- Fotolia

NHS to launch Digital Health Check

The NHS Digital Health Check will be rolled out from spring 2024, and allow patients to do certain tests and get advice from their homes

The government is planning to roll out an NHS Digital Health Check service from spring 2024, in a bid to free up GP appointments and reduce NHS waiting times.

The check-up is a digital version of the existing NHS Health Check, which is offered as a face-to-face appointment to people between the ages of 40 and 74. Its goal is to reduce the risk of cardiovascular disease, type 2 diabetes, kidney disease, stroke and some types of dementia. The digital version of the check-up will let patients do their own check online, using a smartphone, tablet or computer.

Patients will be given an online health questionnaire covering height, weight and blood pressure measurements, as well as the chance to conduct and report the results of their own blood tests at home.

Based on the results of the questionnaire, patients will either be given personalised online advice to reduce their risks of the conditions, or given a GP referral should further tests and treatment be needed.

The plans for the roll-out come after a successful trial was run in three GP surgeries in Cornwall. The trial applied lessons learned during the Covid-19 pandemic, where people would do lateral flow tests at home and get their results online.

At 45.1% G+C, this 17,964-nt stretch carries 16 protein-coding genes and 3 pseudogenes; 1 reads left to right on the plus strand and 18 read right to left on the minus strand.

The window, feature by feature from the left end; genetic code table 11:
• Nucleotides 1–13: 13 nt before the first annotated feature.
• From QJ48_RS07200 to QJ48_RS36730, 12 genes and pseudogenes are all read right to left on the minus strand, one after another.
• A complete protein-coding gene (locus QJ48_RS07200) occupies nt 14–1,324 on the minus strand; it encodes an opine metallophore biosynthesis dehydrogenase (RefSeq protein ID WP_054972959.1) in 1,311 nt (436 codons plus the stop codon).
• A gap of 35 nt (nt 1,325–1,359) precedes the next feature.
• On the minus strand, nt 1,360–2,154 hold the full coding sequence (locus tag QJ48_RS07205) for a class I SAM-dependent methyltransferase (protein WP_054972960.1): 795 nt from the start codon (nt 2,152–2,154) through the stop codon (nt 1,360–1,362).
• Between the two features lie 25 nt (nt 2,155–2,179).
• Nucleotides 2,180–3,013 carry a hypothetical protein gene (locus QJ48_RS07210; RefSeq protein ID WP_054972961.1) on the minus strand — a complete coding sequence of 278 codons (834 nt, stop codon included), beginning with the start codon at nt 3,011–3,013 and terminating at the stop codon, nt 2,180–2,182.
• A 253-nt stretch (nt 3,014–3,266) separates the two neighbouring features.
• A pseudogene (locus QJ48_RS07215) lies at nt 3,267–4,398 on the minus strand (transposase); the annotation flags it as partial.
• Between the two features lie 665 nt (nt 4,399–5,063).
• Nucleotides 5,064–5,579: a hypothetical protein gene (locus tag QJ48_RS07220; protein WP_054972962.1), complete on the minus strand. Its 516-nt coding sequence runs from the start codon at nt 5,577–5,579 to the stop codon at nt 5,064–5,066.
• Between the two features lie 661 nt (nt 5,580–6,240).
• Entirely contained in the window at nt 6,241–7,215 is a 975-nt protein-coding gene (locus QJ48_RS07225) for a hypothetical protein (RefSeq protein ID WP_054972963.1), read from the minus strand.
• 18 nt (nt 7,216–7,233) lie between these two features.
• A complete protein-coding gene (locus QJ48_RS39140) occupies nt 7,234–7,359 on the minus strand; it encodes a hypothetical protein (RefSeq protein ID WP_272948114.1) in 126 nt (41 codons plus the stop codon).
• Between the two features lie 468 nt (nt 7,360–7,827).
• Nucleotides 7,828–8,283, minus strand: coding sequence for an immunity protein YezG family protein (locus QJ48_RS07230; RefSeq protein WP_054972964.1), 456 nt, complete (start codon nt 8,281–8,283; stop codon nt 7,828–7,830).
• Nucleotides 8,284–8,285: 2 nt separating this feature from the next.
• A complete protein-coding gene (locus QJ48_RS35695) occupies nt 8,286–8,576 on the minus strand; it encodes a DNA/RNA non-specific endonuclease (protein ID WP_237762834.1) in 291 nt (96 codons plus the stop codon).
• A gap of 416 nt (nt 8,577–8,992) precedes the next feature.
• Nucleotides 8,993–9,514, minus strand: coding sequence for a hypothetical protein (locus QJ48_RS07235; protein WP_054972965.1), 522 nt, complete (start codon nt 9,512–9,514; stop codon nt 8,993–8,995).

Health and social care secretary Steve Barclay said thousands of heart attacks and strokes could be prevented through “simple health checks, which would save lives and ease pressure on GP services”.

“This new digital check-up will mean people can do simple tests and get tailored advice from homes while reducing pressure on GP services,” he said. “This programme is the latest example of how we are using technology to cut waiting times – one of the government’s five priorities – and improve diagnosis and treatment.”

Read more about the NHS and technology:

The NHS Digital Health Check will be available alongside the face-to-face version, so patients have the option to choose which one they prefer. The government estimates that each digital check could save 20 minutes of NHS time, help to free up GPs’ time and reduce NHS waiting lists.

The NHS delivers 1.3 million health checks every year, which are thought to prevent more than 400 heart attacks and strokes, as well as identifying 315,000 people living with obesity and 33,000 cases of hypertension.

CEO of the Stroke Association, Juliet Bouverie said that strokes are “a leading cause of adult disability and one of the biggest killers”.

“We welcome this new digital means of checking and managing your risk of stroke, alongside the option of in-person NHS Health Checks,” she said.

The roll-out of the digital check builds on other technological initiatives the government is running, including the trial of the Better Health: Rewards app in Wolverhampton, which offers incentives such as vouchers for shops, gym discounts and cinema tickets for people who eat healthily and exercise more.

Read more on Healthcare and NHS IT

Data Center
Data Management